From SpaceMt Fan on January 10, 2005 at 12:37 PM
One possibility for the parks hesitating to put in ticket kiosks (besides money) might be the fear of reducing the initial human contact in the purchasing process, and thus turning it into a sterile and anonymous action. Customer service and human interaction can always be translated into a goodwill entry in the G/L.

RE: Baggage Checks
It's a shame that the baggage check process is the bottle-neck of park entry. This is especially true as the checks are rarely thorough and are mostly placating an over-sensitive public.

From J. Dana on January 10, 2005 at 2:00 PM
Kiosks are for one purpose, and one purpose only: to cut out the cost of having to pay people to do those jobs. Simple as that. Think grocery stores, movie theatres...think online airline ticketing. Airlines offer cheaper online tickets. Why? To encourage people to bypass the costly "people-centered" method of purchase. It also cuts the commissions they have to pay to travel agents.

And speaking of cutting costs, I heard a rumor about some bit cost-cutting (involving people) at DISNEY-MGM studios. Aw, I'll post that elsewhere so as not to muddy this discussion.

From Matt E on January 10, 2005 at 3:06 PM
I had rode Mission:Space for the first time during the previews that started 3 months even before its "announced" preview phase (that would be June 2003) when only one centrifuge was operating. I've ridden it numerous times since then, including just last week or so and in my personal opinion, the intensity of the ride has NOT changed at all.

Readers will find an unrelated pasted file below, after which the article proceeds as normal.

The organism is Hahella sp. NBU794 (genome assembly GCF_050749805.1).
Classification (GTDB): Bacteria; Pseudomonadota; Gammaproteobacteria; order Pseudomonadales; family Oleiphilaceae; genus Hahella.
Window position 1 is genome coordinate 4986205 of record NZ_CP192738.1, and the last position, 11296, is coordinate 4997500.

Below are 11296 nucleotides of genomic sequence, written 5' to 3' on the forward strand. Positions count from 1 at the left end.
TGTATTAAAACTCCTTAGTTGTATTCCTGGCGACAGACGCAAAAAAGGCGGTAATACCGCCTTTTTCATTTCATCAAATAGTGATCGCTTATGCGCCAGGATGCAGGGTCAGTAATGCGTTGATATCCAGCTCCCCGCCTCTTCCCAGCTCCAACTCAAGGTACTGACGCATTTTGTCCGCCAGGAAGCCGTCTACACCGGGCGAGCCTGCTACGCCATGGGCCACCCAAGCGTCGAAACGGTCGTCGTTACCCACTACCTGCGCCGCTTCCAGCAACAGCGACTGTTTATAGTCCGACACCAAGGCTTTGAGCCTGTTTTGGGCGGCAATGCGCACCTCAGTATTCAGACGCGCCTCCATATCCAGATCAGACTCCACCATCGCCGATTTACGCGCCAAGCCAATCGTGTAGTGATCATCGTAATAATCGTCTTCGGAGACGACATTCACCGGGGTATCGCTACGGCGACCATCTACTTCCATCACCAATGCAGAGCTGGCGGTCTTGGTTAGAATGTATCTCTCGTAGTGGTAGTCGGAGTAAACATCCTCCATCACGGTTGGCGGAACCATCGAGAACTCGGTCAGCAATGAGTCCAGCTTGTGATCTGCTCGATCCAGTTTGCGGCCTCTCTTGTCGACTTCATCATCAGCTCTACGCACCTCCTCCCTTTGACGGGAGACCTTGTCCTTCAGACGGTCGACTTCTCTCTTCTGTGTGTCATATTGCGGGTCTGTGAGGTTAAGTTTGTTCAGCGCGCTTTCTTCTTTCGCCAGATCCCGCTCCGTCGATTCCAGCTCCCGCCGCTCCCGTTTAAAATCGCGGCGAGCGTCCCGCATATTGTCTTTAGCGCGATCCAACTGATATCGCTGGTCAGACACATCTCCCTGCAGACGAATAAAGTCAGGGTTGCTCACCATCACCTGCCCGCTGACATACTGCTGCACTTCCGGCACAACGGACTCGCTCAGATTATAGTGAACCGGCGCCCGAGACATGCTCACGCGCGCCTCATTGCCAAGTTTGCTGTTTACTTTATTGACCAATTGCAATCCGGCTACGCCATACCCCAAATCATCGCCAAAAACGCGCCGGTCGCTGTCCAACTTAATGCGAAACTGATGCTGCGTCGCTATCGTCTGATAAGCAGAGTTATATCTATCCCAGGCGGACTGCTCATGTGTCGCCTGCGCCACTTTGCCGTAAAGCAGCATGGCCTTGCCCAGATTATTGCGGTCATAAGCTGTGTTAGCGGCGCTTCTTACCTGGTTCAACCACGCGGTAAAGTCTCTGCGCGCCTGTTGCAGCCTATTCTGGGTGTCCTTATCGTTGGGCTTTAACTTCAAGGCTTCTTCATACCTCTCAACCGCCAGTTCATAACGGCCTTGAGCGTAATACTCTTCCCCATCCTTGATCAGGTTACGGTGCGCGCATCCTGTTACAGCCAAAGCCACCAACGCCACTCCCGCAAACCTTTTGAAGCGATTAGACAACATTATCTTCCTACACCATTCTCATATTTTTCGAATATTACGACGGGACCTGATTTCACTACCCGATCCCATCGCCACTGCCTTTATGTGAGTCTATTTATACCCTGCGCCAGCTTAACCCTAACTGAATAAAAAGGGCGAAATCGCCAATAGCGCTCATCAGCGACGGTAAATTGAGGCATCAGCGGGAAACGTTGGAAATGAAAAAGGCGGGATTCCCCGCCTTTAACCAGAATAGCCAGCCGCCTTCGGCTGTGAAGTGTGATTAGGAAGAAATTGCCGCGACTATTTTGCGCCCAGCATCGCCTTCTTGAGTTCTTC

The only change I've seen is from a few warnings here and there in the beginning to an all-out onset of warnings that bridge on the edge of over-excessive today. You would have to be completely ignorant to your surroundings not to hear or see or read one of these warnings now and make an educated decision if this is something you should try. They are everywhere from bright yellow signs that lead up to the building to several flat-panel video screens throughout the entire queue area that do nothing than repeat warnings of motion sickness and spinning in big letters. Not to mention you are now bombarded with warnings in both a visual and audio format during the first pre-show, BETWEEN the two pre-shows and again during the second pre-show and then given one final chance to exit from a CM before they close the pod doors. During the previews, there were just a few warnings in each pre-show that differ a bit from the new warnings.

In the case of MS, what makes folks sick is actually the sensation experienced as the centrifuge starts its spinning and as it stops, not necessarily the speed it attains in the end. Changing the spinning speed would do little to decrease the probability of experiencing motion sickness on MS, which is why I don't necessarily believe any of the "toning down" stories.

Again, from personal experience, I haven't seen ANY change in intensity of the G-Forces on MS at all since it opened. What happened before they opened it to the public is something I don't know.

From James Adams on January 10, 2005 at 3:37 PM